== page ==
I wouldn't wish this on my worst enemy

29 Sep 2022

In 2018, Kel noticed some changes to her usual menstrual cycle, with excessive bleeding outside her usual cycle.

Instinctively, Kel knew that something was not quite right and was quick to seek medical advice.

“My GP prescribed medication to stem the bleeding, which I took for about 3 months without success.” recalls Kel “I was so frustrated. The medication was not helping, plus the cost of the it was starting to mount up. My GP didn’t seem to have a good knowledge of women’s health issues, so I asked my GP to refer me to a specialist.”

A Rockhampton local, Kel was referred to the gynaecological specialist at her local hospital, where she undertook a multiple tests and treatments including a pap-smear (now known as cervical screen), marina insertion, biopsy and a dilation and curettage (D&C).

“I was told I would get the results in 2 weeks, however I was called back earlier. Only 3 days after my tests I was told I had stage 1B endometrial (uterine) cancer.”

Hearing her diagnosis left Kel feeling numb. Putting their lives in Rockhampton temporarily ‘on hold’, Kel and her parents travelled to Brisbane to receive specialist treatment.

“It was an anxious time” Kel recalls “I had no idea of when I was going to be operated on, but luckily there was a cancellation on the hospitals operating list and I was admitted quickly.”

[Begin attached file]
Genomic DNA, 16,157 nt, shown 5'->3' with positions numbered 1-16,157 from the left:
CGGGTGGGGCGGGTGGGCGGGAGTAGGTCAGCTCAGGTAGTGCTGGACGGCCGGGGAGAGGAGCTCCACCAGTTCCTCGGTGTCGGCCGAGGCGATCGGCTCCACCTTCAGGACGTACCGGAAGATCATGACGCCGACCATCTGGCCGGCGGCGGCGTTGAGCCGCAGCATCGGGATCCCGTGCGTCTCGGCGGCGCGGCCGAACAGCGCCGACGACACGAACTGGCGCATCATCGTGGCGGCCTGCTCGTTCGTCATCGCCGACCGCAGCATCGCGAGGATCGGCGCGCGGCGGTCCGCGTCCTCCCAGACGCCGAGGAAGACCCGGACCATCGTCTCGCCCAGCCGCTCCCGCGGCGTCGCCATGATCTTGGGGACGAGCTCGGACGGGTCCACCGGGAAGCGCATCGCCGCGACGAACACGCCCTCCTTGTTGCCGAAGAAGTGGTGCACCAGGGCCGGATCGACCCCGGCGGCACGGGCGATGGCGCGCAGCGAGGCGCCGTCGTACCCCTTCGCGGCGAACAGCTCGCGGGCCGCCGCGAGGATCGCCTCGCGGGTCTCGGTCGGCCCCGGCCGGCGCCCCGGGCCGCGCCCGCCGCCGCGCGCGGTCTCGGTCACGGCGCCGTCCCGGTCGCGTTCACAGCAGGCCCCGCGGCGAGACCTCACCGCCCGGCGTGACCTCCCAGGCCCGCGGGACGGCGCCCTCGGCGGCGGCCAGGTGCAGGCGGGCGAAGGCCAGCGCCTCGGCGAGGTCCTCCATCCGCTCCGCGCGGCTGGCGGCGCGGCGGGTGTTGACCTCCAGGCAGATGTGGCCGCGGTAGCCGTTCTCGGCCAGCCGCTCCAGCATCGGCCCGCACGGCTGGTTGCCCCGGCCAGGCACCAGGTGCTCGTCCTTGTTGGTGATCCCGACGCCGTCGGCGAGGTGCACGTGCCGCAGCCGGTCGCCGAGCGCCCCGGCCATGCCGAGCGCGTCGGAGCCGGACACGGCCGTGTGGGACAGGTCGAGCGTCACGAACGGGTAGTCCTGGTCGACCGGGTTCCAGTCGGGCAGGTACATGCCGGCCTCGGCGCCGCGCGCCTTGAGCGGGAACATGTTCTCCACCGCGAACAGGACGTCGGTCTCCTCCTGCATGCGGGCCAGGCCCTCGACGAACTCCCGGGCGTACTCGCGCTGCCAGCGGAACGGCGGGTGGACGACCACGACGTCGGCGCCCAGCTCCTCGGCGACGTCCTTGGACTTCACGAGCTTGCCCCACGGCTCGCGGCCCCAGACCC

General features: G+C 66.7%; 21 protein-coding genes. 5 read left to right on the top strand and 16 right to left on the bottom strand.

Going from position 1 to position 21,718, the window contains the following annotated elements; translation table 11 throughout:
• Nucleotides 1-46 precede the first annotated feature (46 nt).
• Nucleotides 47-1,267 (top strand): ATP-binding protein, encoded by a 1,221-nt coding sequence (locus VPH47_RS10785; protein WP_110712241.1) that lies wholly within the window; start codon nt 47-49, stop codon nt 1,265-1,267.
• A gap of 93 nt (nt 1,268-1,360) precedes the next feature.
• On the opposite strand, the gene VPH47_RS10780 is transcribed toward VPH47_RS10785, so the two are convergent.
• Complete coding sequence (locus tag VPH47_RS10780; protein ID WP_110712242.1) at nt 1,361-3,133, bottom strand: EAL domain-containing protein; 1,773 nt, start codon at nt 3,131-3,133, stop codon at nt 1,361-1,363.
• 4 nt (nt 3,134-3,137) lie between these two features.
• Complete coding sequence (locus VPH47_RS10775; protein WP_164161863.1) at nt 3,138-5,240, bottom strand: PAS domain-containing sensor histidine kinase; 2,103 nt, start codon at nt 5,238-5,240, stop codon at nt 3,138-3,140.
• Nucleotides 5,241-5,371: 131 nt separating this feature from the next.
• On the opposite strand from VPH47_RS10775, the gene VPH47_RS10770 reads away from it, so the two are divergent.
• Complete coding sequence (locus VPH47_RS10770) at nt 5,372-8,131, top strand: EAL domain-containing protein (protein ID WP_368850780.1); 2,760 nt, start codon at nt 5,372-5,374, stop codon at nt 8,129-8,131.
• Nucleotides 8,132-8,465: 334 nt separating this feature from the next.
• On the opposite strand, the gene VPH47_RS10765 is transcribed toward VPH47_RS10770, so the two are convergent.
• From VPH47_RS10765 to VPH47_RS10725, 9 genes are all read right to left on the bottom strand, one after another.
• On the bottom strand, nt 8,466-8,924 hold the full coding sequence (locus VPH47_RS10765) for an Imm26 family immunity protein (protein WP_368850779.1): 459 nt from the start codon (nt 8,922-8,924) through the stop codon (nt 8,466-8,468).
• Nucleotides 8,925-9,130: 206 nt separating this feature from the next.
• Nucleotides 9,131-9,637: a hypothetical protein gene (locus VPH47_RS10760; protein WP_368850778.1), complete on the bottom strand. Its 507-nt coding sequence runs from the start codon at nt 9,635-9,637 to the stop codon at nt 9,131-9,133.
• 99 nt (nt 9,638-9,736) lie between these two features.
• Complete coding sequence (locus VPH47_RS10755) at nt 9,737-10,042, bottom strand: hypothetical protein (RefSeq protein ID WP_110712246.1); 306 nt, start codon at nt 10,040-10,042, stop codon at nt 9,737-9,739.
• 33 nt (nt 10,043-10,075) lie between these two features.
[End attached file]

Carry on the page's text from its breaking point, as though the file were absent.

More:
“I had my hysterectomy on 31 October 2018 – happy Halloween! And because I was recovering well, I was able to leave the hospital earlier than expected, but we still had to stay in Brisbane a few more days before I could return home.”

Starting In February 2019, Kel then undertook radiation therapy for 6 weeks “I am happy to say, was successful” she said. “For the following 3 years, I had 6 monthly check-ups, and I am now currently having yearly check-ups, until hopefully November 2023.”

This year, is it expected that 6,800 women and people with reproductive organs will be diagnosed with one of the seven gynaecological cancers, including uterine (endometrial) cancer. That’s 19 women every day.

Kel works as a nursing assistant at Birribi Disability Unit. “Kel has a great affinity for our residents” explains the unit’s ANUM, Selina Bambrick “I believe this comes from her home life, as she has a sister with cerebral palsy, whom she helps her parents care for. She is a vivacious woman who wears a smile and is happy to help wherever she can.”

ANZGOG’s gynaecological cancer research is vital for women like Kel, enabling them to live longer, better lives.

Eager to support Kel, as well as raise funds for ANZGOGs research, her colleagues at Birribi Disability Unit will be hosting a fundraising day this September.

Before receiving her diagnosis, the only gynaecological cancer Kel was aware of was cervical cancer. Usually a private person, Kel knows the importance of telling her story to help raise awareness of this disease of uterine cancer with other women.

By being proactive, knowing her body and advocating for her own health, Kel was fortunate to receive an early cancer diagnosis.

“I recommend that each and every woman keeps up with their regular pap-smears (cervical screen) and health checks’ advises Kel “But not just pap-smears which only identifies cervical cancer – speak to your GP as soon as you notice any abnormalities or changes with your regular menses.”

“I wouldn’t wish this on my worst enemy!”

You can support ANZGOG’s research to help women like Kel. Click here to find out how!



Note: In 2017, pap-smear tests were replaced by the Australian Government to more specific cervical (HPV) screening which is recommended for women and people with a cervix aged 25 to 74 every five years.